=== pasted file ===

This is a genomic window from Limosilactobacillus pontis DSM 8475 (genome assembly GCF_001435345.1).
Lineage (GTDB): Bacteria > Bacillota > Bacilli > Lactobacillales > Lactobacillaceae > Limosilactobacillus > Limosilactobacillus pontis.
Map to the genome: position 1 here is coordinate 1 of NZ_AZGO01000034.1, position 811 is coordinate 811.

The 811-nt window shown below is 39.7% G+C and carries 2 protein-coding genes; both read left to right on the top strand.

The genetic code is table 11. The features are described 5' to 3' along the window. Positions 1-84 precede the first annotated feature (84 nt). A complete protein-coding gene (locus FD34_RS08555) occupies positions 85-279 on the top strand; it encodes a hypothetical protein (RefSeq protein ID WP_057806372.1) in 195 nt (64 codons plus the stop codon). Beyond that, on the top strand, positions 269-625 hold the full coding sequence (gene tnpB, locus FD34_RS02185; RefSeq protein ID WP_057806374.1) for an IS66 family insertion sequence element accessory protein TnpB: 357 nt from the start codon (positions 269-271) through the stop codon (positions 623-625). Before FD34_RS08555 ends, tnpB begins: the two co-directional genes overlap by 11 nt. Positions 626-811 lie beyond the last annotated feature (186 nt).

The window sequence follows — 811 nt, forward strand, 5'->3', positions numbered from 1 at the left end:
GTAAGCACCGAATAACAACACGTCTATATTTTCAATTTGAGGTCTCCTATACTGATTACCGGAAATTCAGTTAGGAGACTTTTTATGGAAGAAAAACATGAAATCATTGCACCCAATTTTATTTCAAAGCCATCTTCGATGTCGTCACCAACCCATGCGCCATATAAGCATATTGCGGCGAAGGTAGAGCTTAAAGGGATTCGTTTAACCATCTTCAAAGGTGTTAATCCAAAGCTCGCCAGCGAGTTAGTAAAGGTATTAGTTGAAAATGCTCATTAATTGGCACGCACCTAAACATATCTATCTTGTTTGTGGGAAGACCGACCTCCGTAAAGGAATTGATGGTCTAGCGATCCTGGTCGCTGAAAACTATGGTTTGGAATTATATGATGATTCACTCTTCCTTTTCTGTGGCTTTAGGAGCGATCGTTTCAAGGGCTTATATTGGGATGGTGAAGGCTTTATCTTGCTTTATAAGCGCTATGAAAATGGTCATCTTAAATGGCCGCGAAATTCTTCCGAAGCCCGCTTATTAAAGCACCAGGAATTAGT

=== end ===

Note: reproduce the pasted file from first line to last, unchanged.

This is a genomic window from Limosilactobacillus pontis DSM 8475 (genome assembly GCF_001435345.1).
Lineage (GTDB): Bacteria > Bacillota > Bacilli > Lactobacillales > Lactobacillaceae > Limosilactobacillus > Limosilactobacillus pontis.
Map to the genome: position 1 here is coordinate 1 of NZ_AZGO01000034.1, position 811 is coordinate 811.

The 811-nt window shown below is 39.7% G+C and carries 2 protein-coding genes; both read left to right on the top strand.

The genetic code is table 11. The features are described 5' to 3' along the window. Positions 1-84 precede the first annotated feature (84 nt). A complete protein-coding gene (locus FD34_RS08555) occupies positions 85-279 on the top strand; it encodes a hypothetical protein (RefSeq protein ID WP_057806372.1) in 195 nt (64 codons plus the stop codon). Beyond that, on the top strand, positions 269-625 hold the full coding sequence (gene tnpB, locus FD34_RS02185; RefSeq protein ID WP_057806374.1) for an IS66 family insertion sequence element accessory protein TnpB: 357 nt from the start codon (positions 269-271) through the stop codon (positions 623-625). Before FD34_RS08555 ends, tnpB begins: the two co-directional genes overlap by 11 nt. Positions 626-811 lie beyond the last annotated feature (186 nt).

The window sequence follows — 811 nt, forward strand, 5'->3', positions numbered from 1 at the left end:
GTAAGCACCGAATAACAACACGTCTATATTTTCAATTTGAGGTCTCCTATACTGATTACCGGAAATTCAGTTAGGAGACTTTTTATGGAAGAAAAACATGAAATCATTGCACCCAATTTTATTTCAAAGCCATCTTCGATGTCGTCACCAACCCATGCGCCATATAAGCATATTGCGGCGAAGGTAGAGCTTAAAGGGATTCGTTTAACCATCTTCAAAGGTGTTAATCCAAAGCTCGCCAGCGAGTTAGTAAAGGTATTAGTTGAAAATGCTCATTAATTGGCACGCACCTAAACATATCTATCTTGTTTGTGGGAAGACCGACCTCCGTAAAGGAATTGATGGTCTAGCGATCCTGGTCGCTGAAAACTATGGTTTGGAATTATATGATGATTCACTCTTCCTTTTCTGTGGCTTTAGGAGCGATCGTTTCAAGGGCTTATATTGGGATGGTGAAGGCTTTATCTTGCTTTATAAGCGCTATGAAAATGGTCATCTTAAATGGCCGCGAAATTCTTCCGAAGCCCGCTTATTAAAGCACCAGGAATTAGT